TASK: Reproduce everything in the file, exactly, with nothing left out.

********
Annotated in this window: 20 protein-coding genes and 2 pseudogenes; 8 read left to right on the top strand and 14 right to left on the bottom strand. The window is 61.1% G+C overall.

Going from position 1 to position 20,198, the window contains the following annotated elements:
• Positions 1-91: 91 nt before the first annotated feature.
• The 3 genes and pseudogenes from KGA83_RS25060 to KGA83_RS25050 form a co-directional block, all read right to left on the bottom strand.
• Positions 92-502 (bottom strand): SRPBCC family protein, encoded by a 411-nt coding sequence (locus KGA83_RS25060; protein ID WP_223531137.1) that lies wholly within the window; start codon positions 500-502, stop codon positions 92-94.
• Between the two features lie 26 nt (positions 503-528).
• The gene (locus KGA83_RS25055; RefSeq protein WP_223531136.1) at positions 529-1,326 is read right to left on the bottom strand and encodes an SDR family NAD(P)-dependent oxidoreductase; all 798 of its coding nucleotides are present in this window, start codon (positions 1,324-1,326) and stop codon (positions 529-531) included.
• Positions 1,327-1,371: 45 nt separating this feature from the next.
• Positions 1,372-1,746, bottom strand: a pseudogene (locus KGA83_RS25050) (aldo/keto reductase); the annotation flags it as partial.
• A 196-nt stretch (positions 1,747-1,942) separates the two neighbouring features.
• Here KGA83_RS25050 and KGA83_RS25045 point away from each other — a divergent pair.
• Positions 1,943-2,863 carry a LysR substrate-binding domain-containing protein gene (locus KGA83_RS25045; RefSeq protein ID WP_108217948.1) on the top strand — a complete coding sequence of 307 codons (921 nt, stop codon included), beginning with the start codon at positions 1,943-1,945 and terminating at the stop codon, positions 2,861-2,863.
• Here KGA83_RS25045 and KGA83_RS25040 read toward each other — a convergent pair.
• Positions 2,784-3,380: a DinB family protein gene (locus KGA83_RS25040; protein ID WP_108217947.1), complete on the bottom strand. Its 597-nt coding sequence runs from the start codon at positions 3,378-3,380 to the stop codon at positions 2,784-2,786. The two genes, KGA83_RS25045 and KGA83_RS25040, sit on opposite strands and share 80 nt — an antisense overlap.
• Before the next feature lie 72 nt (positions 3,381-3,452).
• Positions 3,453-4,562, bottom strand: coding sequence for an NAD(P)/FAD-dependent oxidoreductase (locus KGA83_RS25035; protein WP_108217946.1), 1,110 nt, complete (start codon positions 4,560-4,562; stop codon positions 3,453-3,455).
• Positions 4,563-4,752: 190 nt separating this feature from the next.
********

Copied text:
Annotated in this window: 20 protein-coding genes and 2 pseudogenes; 8 read left to right on the top strand and 14 right to left on the bottom strand. The window is 61.1% G+C overall.

Going from position 1 to position 20,198, the window contains the following annotated elements:
• Positions 1-91: 91 nt before the first annotated feature.
• The 3 genes and pseudogenes from KGA83_RS25060 to KGA83_RS25050 form a co-directional block, all read right to left on the bottom strand.
• Positions 92-502 (bottom strand): SRPBCC family protein, encoded by a 411-nt coding sequence (locus KGA83_RS25060; protein ID WP_223531137.1) that lies wholly within the window; start codon positions 500-502, stop codon positions 92-94.
• Between the two features lie 26 nt (positions 503-528).
• The gene (locus KGA83_RS25055; RefSeq protein WP_223531136.1) at positions 529-1,326 is read right to left on the bottom strand and encodes an SDR family NAD(P)-dependent oxidoreductase; all 798 of its coding nucleotides are present in this window, start codon (positions 1,324-1,326) and stop codon (positions 529-531) included.
• Positions 1,327-1,371: 45 nt separating this feature from the next.
• Positions 1,372-1,746, bottom strand: a pseudogene (locus KGA83_RS25050) (aldo/keto reductase); the annotation flags it as partial.
• A 196-nt stretch (positions 1,747-1,942) separates the two neighbouring features.
• Here KGA83_RS25050 and KGA83_RS25045 point away from each other — a divergent pair.
• Positions 1,943-2,863 carry a LysR substrate-binding domain-containing protein gene (locus KGA83_RS25045; RefSeq protein ID WP_108217948.1) on the top strand — a complete coding sequence of 307 codons (921 nt, stop codon included), beginning with the start codon at positions 1,943-1,945 and terminating at the stop codon, positions 2,861-2,863.
• Here KGA83_RS25045 and KGA83_RS25040 read toward each other — a convergent pair.
• Positions 2,784-3,380: a DinB family protein gene (locus KGA83_RS25040; protein ID WP_108217947.1), complete on the bottom strand. Its 597-nt coding sequence runs from the start codon at positions 3,378-3,380 to the stop codon at positions 2,784-2,786. The two genes, KGA83_RS25045 and KGA83_RS25040, sit on opposite strands and share 80 nt — an antisense overlap.
• Before the next feature lie 72 nt (positions 3,381-3,452).
• Positions 3,453-4,562, bottom strand: coding sequence for an NAD(P)/FAD-dependent oxidoreductase (locus KGA83_RS25035; protein WP_108217946.1), 1,110 nt, complete (start codon positions 4,560-4,562; stop codon positions 3,453-3,455).
• Positions 4,563-4,752: 190 nt separating this feature from the next.